Tomorrow, September 17, is the 221st anniversary of the day in 1787 when 39 members of the Constitutional Convention signed the Constitution in Philadelphia. It is a sad fact as we approach that anniversary that for the past seven and a half years, and especially since 9/11, the Bush Administration has treated the Constitution and the rule of law with a disrespect never before seen in the history of this country.
By now, the public can be excused for being almost numb to new revelations of government wrongdoing and overreaching. The catalogue is breathtaking, even when immensely complicated and far reaching programs and events are reduced to simple catch phrases: torture, Guantanamo, ignoring the Geneva Conventions, warrantless wiretapping, data mining, destruction of emails, U.S. Attorney firings, stonewalling of congressional oversight, abuse of the state secrets doctrine and executive privilege, secret abrogation of executive orders, signing statements. This is a shameful legacy that will haunt our country for years to come.
There can be no dispute that the rule of law is central to our democracy and our system of government. But what does ‘the rule of law’ really mean? Well, as Thomas Paine said in 1776: ‘In America, the law is king.’ That, of course, was a truly revolutionary concept at a time when the King, quite literally, was the law.
Over 200 years later, we still must struggle to fulfill Paine’s simply stated vision. It is not always easy, nor is it something that once done need not be carefully maintained. Justice Frankfurter wrote that law:
is an enveloping and permeating habituation of behavior, reflecting the counsels of reason on the part of those entrusted with power in reconciling the pressures of conflicting interests. Once we conceive ‘the rule of law’ as embracing the whole range of presuppositions on which government is conducted . . ., the relevant question is not, has it been achieved, but, is it conscientiously and systematically pursued.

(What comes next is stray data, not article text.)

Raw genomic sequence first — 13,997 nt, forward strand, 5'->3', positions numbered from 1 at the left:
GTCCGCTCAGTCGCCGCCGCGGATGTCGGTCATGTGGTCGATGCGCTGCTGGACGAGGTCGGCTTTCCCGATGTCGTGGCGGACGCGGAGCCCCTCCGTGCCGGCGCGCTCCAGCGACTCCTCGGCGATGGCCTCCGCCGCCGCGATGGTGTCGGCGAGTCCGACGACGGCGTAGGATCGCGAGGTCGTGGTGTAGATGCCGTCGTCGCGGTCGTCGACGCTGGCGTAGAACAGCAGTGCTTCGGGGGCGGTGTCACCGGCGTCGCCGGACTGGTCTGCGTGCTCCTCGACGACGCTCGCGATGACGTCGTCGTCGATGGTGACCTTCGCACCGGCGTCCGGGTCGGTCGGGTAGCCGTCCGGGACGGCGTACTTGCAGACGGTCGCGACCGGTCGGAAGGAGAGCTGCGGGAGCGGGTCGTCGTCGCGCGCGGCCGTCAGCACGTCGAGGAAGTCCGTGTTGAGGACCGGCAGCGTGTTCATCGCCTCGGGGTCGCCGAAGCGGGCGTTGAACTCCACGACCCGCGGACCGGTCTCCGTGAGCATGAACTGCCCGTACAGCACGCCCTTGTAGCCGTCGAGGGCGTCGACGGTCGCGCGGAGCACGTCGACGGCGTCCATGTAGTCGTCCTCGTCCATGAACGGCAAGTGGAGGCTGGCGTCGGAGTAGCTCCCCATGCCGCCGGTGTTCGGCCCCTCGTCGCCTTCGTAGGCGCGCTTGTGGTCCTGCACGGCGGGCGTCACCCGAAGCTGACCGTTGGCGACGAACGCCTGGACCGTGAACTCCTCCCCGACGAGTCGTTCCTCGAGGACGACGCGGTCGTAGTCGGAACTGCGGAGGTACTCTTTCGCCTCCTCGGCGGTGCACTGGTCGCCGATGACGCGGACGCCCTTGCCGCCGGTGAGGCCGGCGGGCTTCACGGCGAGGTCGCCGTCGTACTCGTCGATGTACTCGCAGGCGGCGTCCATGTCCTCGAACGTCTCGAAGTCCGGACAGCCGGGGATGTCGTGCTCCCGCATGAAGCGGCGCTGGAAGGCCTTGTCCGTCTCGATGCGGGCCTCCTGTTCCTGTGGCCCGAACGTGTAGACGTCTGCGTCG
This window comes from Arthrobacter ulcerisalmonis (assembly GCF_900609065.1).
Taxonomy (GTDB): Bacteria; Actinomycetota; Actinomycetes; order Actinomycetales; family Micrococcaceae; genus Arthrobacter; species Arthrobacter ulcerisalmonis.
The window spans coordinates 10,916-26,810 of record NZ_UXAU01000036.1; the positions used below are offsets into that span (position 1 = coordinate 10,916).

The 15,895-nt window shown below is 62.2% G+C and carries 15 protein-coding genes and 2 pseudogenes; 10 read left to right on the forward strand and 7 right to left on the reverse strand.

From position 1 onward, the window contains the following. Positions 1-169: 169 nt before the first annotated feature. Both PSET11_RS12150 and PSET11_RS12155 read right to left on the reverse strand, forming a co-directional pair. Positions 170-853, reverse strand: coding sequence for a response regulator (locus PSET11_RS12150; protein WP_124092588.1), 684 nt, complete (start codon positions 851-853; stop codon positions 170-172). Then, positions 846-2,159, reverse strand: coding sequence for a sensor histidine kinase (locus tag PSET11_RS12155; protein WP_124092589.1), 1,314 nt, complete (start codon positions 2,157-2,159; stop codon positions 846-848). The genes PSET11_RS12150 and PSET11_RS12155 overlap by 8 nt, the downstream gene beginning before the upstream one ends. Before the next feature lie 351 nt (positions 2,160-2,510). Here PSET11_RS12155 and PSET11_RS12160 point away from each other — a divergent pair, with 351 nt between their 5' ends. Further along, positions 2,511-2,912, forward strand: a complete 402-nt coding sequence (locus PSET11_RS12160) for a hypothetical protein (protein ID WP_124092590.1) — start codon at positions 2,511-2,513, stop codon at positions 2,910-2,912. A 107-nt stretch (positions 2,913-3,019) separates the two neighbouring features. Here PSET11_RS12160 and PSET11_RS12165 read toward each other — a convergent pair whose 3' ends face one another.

The post-September 11th period is not, of course, the first time that events have caused great stress for the checks and balances of our system of government. As Berkeley law professors Daniel Farber and Anne Joseph O’Connell write: ‘The greatest constitutional crisis in our history came with the Civil War, which tested the nature of the Union, the scope of presidential power, and the extent of liberty that can survive in war time.’
But as legal scholar Louis Fisher of the Library of Congress notes, President Lincoln pursued a much different approach than our current President when he believed he needed to act in an extra-constitutional manner to save the Union. He acted openly, and sought Congress’s participation and ultimately approval of his actions. According to Dr. Fisher:
[Lincoln] took actions we are all familiar with, including withdrawing funds from the Treasury without an appropriation, calling up the troops, placing a blockade on the South, and suspending the writ of habeas corpus. In ordering those actions, Lincoln never claimed to be acting legally or constitutionally and never argued that Article II somehow allowed him to do what he did. Instead, Lincoln admitted to exceeding the constitutional boundaries of his office and therefore needed the sanction of Congress…. He recognized that the superior lawmaking body was Congress, not the President.
Each era brings its own challenges to the conscientious and systematic pursuit of the rule of law. How the leaders of our government respond to those challenges at the time they occur is, of course, critical. But recognizing that leaders do not always perform perfectly, that not every President is an Abraham Lincoln, the years that follow a crisis are perhaps even more important. And soon, this Administration will be over. So the obvious question is: ‘Where do we go from here?’
I believe that one of the most important things that the next President must do, whoever he may be, is take immediate and concrete steps to restore the rule of law in this country. He must make sure that the excesses of this Administration don’t become so ingrained in our system that they change the very notion of what the law is.
That, of course, is much easier said than done. It’s not simply a matter of a new President saying, ‘Ok, I won’t do that anymore.’ This President’s transgressions are so deep and the damage to our system of government so extensive that a concerted effort from the executive and legislative branches will be needed. And that means the new President will, in some respects, have to go against his institutional interests.
Russell Feingold represents Wisconsin in the US Senate.